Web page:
Slow activists and practitioners understand that Life-Its-Own-Self is complex. “Faster/cheaper/more” is not necessarily more efficient, more productive, more effective or even more desirable than “slower/better/less.”
Living slow means embracing the understanding that in order to be a better (perhaps more complete) human you do have to pay close attention to what is in front of you and what is inside of you. Incorporating sustainable practices in your own way of walking and taking responsibility for the actions you take are all stances embraced by the slow life practitioners.
Taking care of yourself, and treating all of the other people and creatures involved in the transactions of your days equitably and empathetically as well as making the effort to take care of the places where you are living your life are just a part of their How.
As I look at all of this, it occurs to me that my ancestors and forbearers would certainly recognize all of those stances. It is an ordinary and integral part of what Hawaiians call “malama” or “taking care.”
Maybe I never officially joined the “Slow Movement” because I never felt the need to stick a label on my forehead, buttons on my lapels and bumper stickers on my vehicles. I just never stopped trying to live in the Hawaiian real old style.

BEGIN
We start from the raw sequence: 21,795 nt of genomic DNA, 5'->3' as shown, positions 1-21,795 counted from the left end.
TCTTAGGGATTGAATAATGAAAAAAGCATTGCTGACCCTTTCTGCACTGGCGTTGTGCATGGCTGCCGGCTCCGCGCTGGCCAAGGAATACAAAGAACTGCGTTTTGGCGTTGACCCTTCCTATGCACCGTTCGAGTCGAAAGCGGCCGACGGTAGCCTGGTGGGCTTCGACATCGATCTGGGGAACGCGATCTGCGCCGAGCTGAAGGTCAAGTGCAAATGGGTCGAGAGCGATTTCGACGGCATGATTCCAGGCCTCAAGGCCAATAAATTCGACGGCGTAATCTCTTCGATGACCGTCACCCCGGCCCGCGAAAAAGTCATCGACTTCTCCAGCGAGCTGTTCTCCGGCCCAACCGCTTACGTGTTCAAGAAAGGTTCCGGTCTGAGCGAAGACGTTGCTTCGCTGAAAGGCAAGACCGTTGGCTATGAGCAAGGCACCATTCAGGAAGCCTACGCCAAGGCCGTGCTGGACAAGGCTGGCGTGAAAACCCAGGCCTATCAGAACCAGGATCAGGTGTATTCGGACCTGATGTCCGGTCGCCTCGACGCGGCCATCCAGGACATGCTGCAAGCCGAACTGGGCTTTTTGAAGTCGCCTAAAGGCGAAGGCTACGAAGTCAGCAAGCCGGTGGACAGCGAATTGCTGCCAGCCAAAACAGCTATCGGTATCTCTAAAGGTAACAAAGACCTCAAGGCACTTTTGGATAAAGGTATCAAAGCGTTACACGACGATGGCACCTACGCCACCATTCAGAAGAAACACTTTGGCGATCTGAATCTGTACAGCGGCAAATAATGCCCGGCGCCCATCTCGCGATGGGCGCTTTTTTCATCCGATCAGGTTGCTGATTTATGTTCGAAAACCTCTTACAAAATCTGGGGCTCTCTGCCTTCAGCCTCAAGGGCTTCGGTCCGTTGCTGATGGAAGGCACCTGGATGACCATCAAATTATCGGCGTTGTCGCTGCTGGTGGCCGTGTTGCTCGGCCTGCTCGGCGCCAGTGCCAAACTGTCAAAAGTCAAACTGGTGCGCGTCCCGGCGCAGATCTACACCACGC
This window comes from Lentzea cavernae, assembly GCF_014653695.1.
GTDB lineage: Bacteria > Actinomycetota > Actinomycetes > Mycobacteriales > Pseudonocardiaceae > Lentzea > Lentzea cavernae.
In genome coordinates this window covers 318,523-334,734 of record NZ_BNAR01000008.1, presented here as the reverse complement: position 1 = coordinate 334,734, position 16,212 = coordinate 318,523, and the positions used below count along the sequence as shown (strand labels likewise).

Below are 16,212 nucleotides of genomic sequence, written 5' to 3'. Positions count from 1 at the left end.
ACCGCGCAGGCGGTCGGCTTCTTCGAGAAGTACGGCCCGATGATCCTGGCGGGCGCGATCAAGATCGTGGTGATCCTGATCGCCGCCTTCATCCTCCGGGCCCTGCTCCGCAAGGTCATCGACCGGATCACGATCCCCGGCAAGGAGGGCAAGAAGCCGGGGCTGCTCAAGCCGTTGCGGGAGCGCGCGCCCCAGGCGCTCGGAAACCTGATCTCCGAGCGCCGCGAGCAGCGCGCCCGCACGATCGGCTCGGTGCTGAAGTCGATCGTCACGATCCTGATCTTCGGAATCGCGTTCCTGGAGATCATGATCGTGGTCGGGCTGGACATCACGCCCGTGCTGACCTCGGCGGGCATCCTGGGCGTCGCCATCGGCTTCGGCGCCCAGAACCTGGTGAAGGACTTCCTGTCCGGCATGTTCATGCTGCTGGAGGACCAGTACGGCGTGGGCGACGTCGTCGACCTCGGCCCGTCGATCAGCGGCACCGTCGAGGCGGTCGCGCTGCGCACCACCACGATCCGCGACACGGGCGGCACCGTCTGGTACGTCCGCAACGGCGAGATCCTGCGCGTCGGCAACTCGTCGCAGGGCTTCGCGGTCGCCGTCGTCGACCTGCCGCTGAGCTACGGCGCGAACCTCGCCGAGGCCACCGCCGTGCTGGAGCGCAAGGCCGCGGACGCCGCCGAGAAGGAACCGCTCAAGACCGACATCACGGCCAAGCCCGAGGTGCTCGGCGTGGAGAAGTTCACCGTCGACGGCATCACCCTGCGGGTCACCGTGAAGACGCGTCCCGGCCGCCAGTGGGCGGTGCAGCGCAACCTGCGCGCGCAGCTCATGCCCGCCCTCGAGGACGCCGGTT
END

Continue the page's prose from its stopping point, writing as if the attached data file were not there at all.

Each of the ways of moving in malama-mode requires deep thought, quiet consideration, an intense attentiveness and a sharp focus that just are not possible when you’re in the middle of a roller-coaster ride.
Geir Berthelsen, who founded the World Institute of Slowness as a think tank in 1999 to promote slow awareness and activities around the world, once opined,
“Slowness is the forgotten dimension to time. Unlike chronological time, it is nonlinear, time here and now, time that works for you, extraordinary time. So why be fast when you can be slow? Slowness is also about balance, so if you must hurry, then hurry slowly.”
GETTING THE RHYTHM BACK
The various tenets of the slow living mindset have been applied to all kinds of different human endeavors. Among the “Slows” (besides Food) that have emerged are things like:
- Slow Architecture
- Slow Art
- Slow Beauty
- Slow Church
- Slow Cities
- Slow Communication
- Slow Consumption
- Slow Counseling
- Slow Dance
- Slow Design
- Slow Exercise
- Slow Fashion
- Slow Gaming
- Slow Gardening
- Slow Goods
- Slow Investment
- Slow Marketing
- Slow Media
- Slow Medicine
- Slow Money
- Slow Parenting
- Slow Photography
- Slow Reading
- Slow Sex
- Slow Schools
- Slow Scholarship
- Slow Science
- Slow Technology